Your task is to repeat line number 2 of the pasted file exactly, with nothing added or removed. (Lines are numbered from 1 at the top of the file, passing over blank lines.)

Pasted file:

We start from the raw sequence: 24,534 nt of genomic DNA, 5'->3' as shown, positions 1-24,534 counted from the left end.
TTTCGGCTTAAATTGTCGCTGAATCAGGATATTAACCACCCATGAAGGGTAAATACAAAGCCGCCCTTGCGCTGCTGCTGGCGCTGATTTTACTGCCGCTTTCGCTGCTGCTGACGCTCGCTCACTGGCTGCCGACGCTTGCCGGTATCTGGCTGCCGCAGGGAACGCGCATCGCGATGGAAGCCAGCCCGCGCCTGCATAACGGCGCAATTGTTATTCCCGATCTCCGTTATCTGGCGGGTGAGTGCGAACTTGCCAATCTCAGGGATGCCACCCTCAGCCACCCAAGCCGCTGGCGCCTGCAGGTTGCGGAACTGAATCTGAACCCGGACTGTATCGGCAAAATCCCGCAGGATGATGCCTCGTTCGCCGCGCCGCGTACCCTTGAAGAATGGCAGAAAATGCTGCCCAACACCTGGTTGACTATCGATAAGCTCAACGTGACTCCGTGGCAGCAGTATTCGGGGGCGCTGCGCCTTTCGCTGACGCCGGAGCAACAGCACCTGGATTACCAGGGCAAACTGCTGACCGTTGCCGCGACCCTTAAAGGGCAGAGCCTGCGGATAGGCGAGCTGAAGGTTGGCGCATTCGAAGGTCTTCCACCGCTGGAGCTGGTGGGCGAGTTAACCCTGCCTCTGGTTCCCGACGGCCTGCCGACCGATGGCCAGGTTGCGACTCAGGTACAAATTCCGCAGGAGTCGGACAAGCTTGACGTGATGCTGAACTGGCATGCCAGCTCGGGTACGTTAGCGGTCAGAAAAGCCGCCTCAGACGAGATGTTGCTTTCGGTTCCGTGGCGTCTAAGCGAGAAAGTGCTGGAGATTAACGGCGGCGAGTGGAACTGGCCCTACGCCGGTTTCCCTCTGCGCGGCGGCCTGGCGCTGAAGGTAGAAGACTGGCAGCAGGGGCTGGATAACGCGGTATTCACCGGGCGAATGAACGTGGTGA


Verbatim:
TTTCGGCTTAAATTGTCGCTGAATCAGGATATTAACCACCCATGAAGGGTAAATACAAAGCCGCCCTTGCGCTGCTGCTGGCGCTGATTTTACTGCCGCTTTCGCTGCTGCTGACGCTCGCTCACTGGCTGCCGACGCTTGCCGGTATCTGGCTGCCGCAGGGAACGCGCATCGCGATGGAAGCCAGCCCGCGCCTGCATAACGGCGCAATTGTTATTCCCGATCTCCGTTATCTGGCGGGTGAGTGCGAACTTGCCAATCTCAGGGATGCCACCCTCAGCCACCCAAGCCGCTGGCGCCTGCAGGTTGCGGAACTGAATCTGAACCCGGACTGTATCGGCAAAATCCCGCAGGATGATGCCTCGTTCGCCGCGCCGCGTACCCTTGAAGAATGGCAGAAAATGCTGCCCAACACCTGGTTGACTATCGATAAGCTCAACGTGACTCCGTGGCAGCAGTATTCGGGGGCGCTGCGCCTTTCGCTGACGCCGGAGCAACAGCACCTGGATTACCAGGGCAAACTGCTGACCGTTGCCGCGACCCTTAAAGGGCAGAGCCTGCGGATAGGCGAGCTGAAGGTTGGCGCATTCGAAGGTCTTCCACCGCTGGAGCTGGTGGGCGAGTTAACCCTGCCTCTGGTTCCCGACGGCCTGCCGACCGATGGCCAGGTTGCGACTCAGGTACAAATTCCGCAGGAGTCGGACAAGCTTGACGTGATGCTGAACTGGCATGCCAGCTCGGGTACGTTAGCGGTCAGAAAAGCCGCCTCAGACGAGATGTTGCTTTCGGTTCCGTGGCGTCTAAGCGAGAAAGTGCTGGAGATTAACGGCGGCGAGTGGAACTGGCCCTACGCCGGTTTCCCTCTGCGCGGCGGCCTGGCGCTGAAGGTAGAAGACTGGCAGCAGGGGCTGGATAACGCGGTATTCACCGGGCGAATGAACGTGGTGA